The aide said members, especially freshmen who look to Ryan for counsel, want reassurance before they sign on to a deal. "Are these the principals and values we've been standing by for the last two years?" members wonder, noting many of Ryan's goals including "real tax reform, getting spending under control, most of the House Republican conference have the same goal."
Boehner spokesperson Brendan Buck, who also worked for the Romney/Ryan campaign, said Ryan is a "valued part of those conversations that we have every day."
"He brings a perspective that is incredibly important and leadership that is incredibly important and we are going to continue to use his expertise as we move along and try to see where this is headed," Buck said.
The second Ryan aide described his boss's role as a "very good go-between the leadership, the whips, and the rank-and-file congressmen."
"It's the role he's played for years, but it's a little more pronounced now after the campaign," the Ryan aide said. "The members have respect for the work Paul did to advance the conservative principals over the last few years."
When asked if Ryan wanted more of a public role coming off such a high profile in the campaign, the aide said, "He's happy fighting for the best deal possible." His view has always been, added the aide, "How can I carve out the role that help Republicans get to a point where they are getting what they want?"
The aide acknowledged there has been "public consternation" about Grover Norquist's anti-tax pledge, which Ryan signed, but for Ryan he "doesn't feel like his is a promise to Grover Norquist, it is promise he made to his constituents."
It's obvious that through this counsel and his high profile, Ryan would bring votes for (or against) an eventual deal with him. The same Ryan aide said "the goal is to keep … encouraging the White House that they need to acknowledge the elephant in the room, and the elephant in the room is spending and mainly spending on entitlements."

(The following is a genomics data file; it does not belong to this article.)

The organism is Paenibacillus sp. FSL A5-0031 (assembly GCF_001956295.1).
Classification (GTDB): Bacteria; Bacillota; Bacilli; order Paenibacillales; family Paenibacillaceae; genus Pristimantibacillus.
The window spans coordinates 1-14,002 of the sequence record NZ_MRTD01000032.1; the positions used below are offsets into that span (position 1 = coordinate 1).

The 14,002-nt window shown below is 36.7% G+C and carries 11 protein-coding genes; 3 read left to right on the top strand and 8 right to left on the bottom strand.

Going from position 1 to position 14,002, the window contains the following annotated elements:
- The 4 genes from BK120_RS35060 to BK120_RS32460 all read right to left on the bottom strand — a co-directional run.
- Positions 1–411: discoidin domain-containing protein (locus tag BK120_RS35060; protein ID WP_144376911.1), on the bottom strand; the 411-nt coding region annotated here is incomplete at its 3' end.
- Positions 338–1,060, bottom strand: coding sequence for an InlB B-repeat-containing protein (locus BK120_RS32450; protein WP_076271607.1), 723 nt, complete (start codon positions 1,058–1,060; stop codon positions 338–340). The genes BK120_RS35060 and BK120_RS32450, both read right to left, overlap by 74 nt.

The aide said the goal is the "best deal possible" and they know that may mean holding off on important issues to Ryan, like entitlement reform as long as any deal "keep(s) the options open for a big ticket proposal. Problems aren't getting smaller, there's always going to be an attitude and an appetite to reform these issues."
And while Ryan is home with his family in Janesville, Wisconsin for a five day legislative break the aide says he is "constantly" on both e mail and the phone with "constant communication between the leadership committee and Ryan," or Ryan and "members who want to pick his brain about x,y,z."
A Republican strategist who worked on the Santorum 2012 campaign, Matt Beynon, acknowledges that the position Ryan finds himself in is a "tough spot."
"I think 2016 feeds into it," Beynon who now heads up Madison Strategic Ventures said about Ryan, but added other members who face re-election as well face a tough decision on possibly caving on taxes or going over the cliff.
"Members of Congress who are in a position to take a vote on a resolution for the fiscal cliff, they are in the position they need to stand firm on their principals on, How do we raise revenues without raising tax rates and as conservatives we believe we increase revenues by growing the economy, not raising rates," Beynon said. "These folks are in a tricky position. They have a choice. Do they want to be leaders in coming to that resolution or will they be forced to take a vote that may not align with their conservative principals?"
The House of Representatives is back in session Tuesday and that's when Ryan will continue his in-person wheeling and dealing, as well as some much-needed counsel for his GOP colleagues.